Much has been made of the physicality in this year’s Blackhawks-Canucks series. While the Canucks hold a substantial (+46) advantage in the overall credited hits column, they also (according to official scorers in Vancouver) collected a hefty 40 to 14 margin over Chicago in Game 5. This on a night the Canucks were shutout in their home rink and have worked themselves into a situation where they could see their season slipping away if they don’t get their act together fast.
Now one aspect sometimes overlooked when analyzing hit counts is that if one team has the puck, they’re not looking for hits or finishing checks. So if one team owns the puck for a great majority of the game, or is sitting back protecting a hefty lead (which the Hawks were in Game 5 as well) they’re not forechecking as hard and thus not finishing as many checks. Thus why hit counts can oftentimes be misleading.
By periods in Game 5, Vancouver out-hit Chicago 12-4. 17-5 and 11-5.
From a Blackhawks’ perspective you can see how certain players such as Bryan Bickell and Viktor Stalberg have dug into their roles and pressured the Canucks when they’ve been on the ice. They along with Troy Brouwer (the Hawks regular season hits leader) and Chris Campoli on the blue line have been the most physical Hawks. Read more »
A lesson to all you young hockey coaches out there: Don’t be a Vigneault. Taking any game (4) off, no matter the series score, has its consequences. Alain Vigneault has been bitten once again. Now he has a rattled team and a shaken goaltender heading back to Chicago for a Game 6 he almost can’t lose if the Canucks are to close out the series successfully.
“We act as though comfort and luxury were the chief requirements of life, when all that we need to make us really happy is something to be enthusiastic about.” – Charles Kingsley
Well now; raise your hand high if you saw that one coming. After Sunday’s disheartening loss, fans trudging towards the exits were heard saying they were not going to waste their money to watch a lost cause in Game 4. Actually it was more like, “F___ it. I’m selling my tickets.” Certainly, the Blackhawk faithful we’re expecting a reenactment of Custer’s Last Stand. While most of us expected a valiant effort, we were somewhat resigned to the fact we would succumb to yet another disastrous third period. Jeff Bartl of Blackhawk Up put it best; “Tuesday nights demolishing of Vancouver in Game four might have been the most fun I’ve had watching something I could not muster excitement for all day.” Our bleak chances were as cold and dismal as spring in the Big Chi.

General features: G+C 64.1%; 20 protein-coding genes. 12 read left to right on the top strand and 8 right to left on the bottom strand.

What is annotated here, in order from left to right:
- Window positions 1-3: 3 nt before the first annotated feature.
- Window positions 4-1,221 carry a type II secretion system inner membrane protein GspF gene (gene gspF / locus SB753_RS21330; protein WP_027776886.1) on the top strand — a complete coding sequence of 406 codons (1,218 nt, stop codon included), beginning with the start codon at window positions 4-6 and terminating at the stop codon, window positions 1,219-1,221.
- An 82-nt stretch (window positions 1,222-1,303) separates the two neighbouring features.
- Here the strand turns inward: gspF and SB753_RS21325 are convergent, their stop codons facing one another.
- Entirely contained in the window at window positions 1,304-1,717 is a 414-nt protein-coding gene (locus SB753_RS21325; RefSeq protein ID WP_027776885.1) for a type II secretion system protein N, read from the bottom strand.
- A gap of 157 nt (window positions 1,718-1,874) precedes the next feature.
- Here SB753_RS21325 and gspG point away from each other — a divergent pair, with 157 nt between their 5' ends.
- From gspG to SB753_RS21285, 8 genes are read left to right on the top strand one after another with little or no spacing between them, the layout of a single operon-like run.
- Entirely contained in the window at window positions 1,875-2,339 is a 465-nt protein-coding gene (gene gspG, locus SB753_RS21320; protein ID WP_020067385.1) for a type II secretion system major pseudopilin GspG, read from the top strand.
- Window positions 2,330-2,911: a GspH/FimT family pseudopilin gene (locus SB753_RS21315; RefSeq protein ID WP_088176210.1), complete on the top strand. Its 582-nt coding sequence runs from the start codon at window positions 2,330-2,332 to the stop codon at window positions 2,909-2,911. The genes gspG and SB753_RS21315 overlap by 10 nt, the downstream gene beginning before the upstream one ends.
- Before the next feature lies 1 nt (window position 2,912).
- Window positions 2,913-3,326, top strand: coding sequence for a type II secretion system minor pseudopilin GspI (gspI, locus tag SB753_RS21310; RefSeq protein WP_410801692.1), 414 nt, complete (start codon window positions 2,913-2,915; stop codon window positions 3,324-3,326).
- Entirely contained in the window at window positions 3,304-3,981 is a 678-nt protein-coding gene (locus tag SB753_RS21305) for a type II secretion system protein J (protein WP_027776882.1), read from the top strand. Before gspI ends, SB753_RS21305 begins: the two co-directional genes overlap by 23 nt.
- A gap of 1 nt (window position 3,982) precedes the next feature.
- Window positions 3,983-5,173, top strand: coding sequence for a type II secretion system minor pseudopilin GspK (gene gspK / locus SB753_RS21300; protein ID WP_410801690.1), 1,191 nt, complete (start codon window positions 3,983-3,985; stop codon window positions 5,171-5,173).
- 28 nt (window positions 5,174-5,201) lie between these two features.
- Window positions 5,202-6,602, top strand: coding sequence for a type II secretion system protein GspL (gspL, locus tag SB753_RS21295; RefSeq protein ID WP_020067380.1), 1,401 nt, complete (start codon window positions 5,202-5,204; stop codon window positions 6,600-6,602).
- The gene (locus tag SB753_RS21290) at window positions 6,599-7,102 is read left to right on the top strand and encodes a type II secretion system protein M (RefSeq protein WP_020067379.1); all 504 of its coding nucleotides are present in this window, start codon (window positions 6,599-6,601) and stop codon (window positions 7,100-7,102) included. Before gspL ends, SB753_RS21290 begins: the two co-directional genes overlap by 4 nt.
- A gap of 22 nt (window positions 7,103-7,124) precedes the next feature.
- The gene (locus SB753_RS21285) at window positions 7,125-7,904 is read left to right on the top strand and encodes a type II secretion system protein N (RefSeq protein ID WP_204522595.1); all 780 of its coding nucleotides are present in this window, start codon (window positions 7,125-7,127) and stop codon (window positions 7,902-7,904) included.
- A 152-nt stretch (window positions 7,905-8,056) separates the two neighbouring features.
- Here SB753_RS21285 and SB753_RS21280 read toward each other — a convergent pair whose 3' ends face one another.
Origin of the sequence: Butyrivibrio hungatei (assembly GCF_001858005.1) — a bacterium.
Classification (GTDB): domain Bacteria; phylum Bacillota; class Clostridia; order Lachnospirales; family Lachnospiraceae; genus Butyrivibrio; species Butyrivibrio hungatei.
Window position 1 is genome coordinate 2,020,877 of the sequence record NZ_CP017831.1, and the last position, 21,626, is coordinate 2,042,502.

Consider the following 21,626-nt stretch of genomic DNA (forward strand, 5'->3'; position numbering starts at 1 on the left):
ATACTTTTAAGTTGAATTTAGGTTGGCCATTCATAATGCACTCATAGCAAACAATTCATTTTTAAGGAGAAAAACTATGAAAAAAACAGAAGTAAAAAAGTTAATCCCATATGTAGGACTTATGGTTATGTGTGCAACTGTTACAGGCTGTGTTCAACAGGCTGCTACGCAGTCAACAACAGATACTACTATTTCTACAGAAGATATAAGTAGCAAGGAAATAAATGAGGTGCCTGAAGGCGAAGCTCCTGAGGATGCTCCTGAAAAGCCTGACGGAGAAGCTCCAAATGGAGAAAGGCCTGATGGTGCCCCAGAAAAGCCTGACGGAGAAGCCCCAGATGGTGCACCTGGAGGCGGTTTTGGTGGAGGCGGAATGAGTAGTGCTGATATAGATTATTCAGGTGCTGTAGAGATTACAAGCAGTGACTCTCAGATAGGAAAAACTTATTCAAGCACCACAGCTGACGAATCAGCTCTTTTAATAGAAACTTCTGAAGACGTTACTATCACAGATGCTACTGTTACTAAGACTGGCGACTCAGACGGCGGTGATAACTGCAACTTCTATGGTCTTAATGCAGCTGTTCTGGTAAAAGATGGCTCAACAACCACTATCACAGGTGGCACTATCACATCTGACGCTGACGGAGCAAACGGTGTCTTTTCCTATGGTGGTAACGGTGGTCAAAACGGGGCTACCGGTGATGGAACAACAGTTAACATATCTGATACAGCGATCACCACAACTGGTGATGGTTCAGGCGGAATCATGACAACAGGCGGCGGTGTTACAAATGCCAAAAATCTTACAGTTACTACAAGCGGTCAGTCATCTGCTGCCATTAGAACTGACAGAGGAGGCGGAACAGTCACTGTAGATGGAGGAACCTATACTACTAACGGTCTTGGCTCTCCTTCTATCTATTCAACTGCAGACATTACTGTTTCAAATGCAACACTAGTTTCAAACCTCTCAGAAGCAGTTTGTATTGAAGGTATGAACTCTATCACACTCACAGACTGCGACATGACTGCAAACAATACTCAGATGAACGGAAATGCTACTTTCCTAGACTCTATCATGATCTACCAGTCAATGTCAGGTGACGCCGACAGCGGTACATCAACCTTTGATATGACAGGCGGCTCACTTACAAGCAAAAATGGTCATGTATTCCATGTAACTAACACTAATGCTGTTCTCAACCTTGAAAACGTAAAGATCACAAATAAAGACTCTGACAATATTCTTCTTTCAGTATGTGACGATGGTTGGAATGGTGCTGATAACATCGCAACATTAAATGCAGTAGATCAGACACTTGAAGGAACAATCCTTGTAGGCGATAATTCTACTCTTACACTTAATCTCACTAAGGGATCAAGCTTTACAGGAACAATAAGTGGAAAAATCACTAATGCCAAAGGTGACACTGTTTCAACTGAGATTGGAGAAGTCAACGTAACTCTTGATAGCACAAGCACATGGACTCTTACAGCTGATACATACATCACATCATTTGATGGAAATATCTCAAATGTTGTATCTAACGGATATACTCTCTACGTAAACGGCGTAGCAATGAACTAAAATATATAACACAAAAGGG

With Seabs still not sure what team he was on, and Big Bad John in, the lumberjacks from British Columbia were certain to holler “Timber!’ as the defending Stanley Cup Champs went down to an ignominious defeat. Not to mention the considerable consternation as to the debatable decision to play “The Rat.” What could that little pest possibly bring to the ice after over 45 days of inactivity? Hell, Frank Pellico was probably in better shape. As the National Anthems were belted out once again by Jim Cornelison, I noticed something though. Actually I felt it. Read more »
On the show
- Alain Vigneault decisions leave door wide open for Blackhawks
- What to do with Roberto Luongo
- Dave Bolland’s elbow
- Another Blackhawk player who doesn’t get it
- Keith out of control
- Hawks down 3-1
- Chances, Ways to realize come back
- Suggestion for Vancouver lineup change
- Who the Hawks shouldn’t think twice to move this summer
- The Raffi Torres hit on Brent Seabrook
- How it compares to the Hjalmarsson-Pominville hit
- How the league could possibly eliminate bad hits such as those
- Did Kevin Bieksa deserve an instigator for late 3rd period fight with Viktor Stalberg in Game 4?
- Patrick Kane’s acting skill
- Blackhawks chirping
- We crowned Mr. TTMI~Radio 2011
- Plans for the show this summer
- all this and much more
The Chicago Blackhawks 2010-11 season has entered the ICU.
Many of us saw this coming. Yet, it’s a bitter pill to swallow when reality comes knocking. The Vancouver Canucks come to United Center Sunday night looking to put the fatal wound in the 2010 and defending Stanley Cup champions’ repeat bid.